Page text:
California hospitals discuss rationing care as virus surges
LOS ANGELES (AP) - California's overstretched hospitals are setting up makeshift rollaway beds for coronavirus patients, and a handful of facilities in severely affected Los Angeles County are creating contingency plans in case they need to cut back on the number of lifesavers.
The number of people hospitalized across California with confirmed COVID-19 infections is more than double the previous July. A government model predicts that a total of 75,000 patients could be affected by mid-January.
Plans for rationing care are not yet in place but need to be determined as "the worst is yet to come," said Dr. Christina Ghaly, Los Angeles County Director of Healthcare.
While vaccine shipments are being made to many healthcare workers and nursing homes across the country, it can take months for the footage to become available to the public. Until then, four Los Angeles County hospitals are considering what to do if they cannot treat all of them because of a lack of beds or staff.
In a document recently distributed among doctors at the four hospitals, it was suggested that instead of trying to save every life, the goal might be to save as many patients as possible - meaning those who are less likely to survive, not those would receive the same care.
“A compromise regarding the standard of care is inevitable. It is not that an entity, system, or locale chooses to limit resources, but that the resources are clearly not available to provide regular maintenance, ”states the document obtained from the Los Angeles Times.
Many California hospitals have already implemented emergency response measures to take up staff and space.
Corona Regional Medical Center, southeast of Los Angeles, has converted an old emergency room to treat almost double the number of critical care patients. Two disaster tents are also used to examine ER patients.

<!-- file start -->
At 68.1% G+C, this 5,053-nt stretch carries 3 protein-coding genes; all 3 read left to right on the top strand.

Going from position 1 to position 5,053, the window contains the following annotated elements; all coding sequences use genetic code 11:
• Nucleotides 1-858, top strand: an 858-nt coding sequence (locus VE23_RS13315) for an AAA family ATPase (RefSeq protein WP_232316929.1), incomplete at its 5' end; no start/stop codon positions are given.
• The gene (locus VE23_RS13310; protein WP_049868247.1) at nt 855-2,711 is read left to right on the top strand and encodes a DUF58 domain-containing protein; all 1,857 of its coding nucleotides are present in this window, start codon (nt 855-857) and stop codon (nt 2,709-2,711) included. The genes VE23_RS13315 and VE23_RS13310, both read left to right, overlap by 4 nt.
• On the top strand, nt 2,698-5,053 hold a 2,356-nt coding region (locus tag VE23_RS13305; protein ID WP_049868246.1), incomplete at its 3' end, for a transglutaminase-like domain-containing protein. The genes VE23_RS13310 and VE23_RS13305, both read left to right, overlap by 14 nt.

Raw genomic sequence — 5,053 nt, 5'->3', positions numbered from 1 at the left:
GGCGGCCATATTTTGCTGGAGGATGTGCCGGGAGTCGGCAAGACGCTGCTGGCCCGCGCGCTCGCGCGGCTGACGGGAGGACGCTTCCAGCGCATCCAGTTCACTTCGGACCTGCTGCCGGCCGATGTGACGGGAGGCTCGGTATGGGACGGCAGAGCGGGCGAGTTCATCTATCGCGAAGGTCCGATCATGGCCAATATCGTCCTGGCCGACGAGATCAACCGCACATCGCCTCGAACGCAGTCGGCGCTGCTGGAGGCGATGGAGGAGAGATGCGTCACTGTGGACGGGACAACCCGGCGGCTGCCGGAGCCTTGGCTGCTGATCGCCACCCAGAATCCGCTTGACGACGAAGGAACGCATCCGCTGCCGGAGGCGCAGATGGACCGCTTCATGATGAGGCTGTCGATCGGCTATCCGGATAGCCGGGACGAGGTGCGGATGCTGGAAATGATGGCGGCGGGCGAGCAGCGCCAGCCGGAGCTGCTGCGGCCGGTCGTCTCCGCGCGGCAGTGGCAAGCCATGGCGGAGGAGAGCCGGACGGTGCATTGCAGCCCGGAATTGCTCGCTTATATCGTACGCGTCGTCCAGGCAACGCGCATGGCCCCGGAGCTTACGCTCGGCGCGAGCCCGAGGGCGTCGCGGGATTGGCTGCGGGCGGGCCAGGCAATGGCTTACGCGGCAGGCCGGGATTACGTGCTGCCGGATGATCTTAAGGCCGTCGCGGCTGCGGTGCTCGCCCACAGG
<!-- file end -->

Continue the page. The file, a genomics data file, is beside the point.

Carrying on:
Overall, the state's ICU capacity was just 2.1% on Sunday. Some hospitals have canceled unnecessary elective surgeries such as hip replacements that may occupy beds that may soon be needed for COVID-19 patients.
Nurses say the number of cases means they have less time to spend with patients, many of whom are sicker than ever.
"The more patients we have, the greater the risk of making a mistake, especially if we hurry," said Wendy Macedo. a nurse at UCLA Health Santa Monica Medical Center. "Of course we try to avoid that, but we are only human."
California was experiencing "some of the darkest days of our COVID-19 surge," said Governor Gavin Newsom, but there was a bright Sunday when a group of scientists and experts endorsed a vaccine developed by Moderna. The move paves the way for the drug to be distributed across California and other western states that have been separately reviewed by the Food and Drug Administration.
CVS and rival Walgreens began providing footage at a number of long-term care locations in Connecticut and Ohio last week. Both companies have announced that they will expand their programs to 12 states starting this week. Those states include Florida, Kentucky, Maine, Maryland, Nevada, New Hampshire, New York, Oklahoma, Oregon and Vermont, CVS Health said Monday.
CVS plans three visits to each location to give residents and staff the first shot and then a booster. The program is expected to be completed in about three months.
With vaccinations limited until spring or summer, political leaders urge people to stay home and wear masks.
New York Governor Andrew Cuomo has asked airlines flying to his state from the UK to require all passengers to have a coronavirus test before boarding. At least one airline, British Airways, has agreed, the Democrat said.
Cuomo wants the US government to temporarily suspend flights from the UK as a new strain of the virus emerges in that country.
Tennessee Governor Bill Lee on Sunday announced new restrictions on social gatherings while he still refused to implement a mask mandate despite requests from frontline health workers. Tennessee, one of a dozen states without a mask mandate, has the highest number of new cases per capita in the country.
Instead of a mask mandate, the Republican signed an executive order restricting public gatherings to 10 people. However, places of worship, weddings and funerals are excluded.
Contributors to this report were associate press writers Tom Murphy in Indianapolis, Kimberlee Kruesi in Nashville, Tennessee, and John Seewer in Toledo, Ohio.
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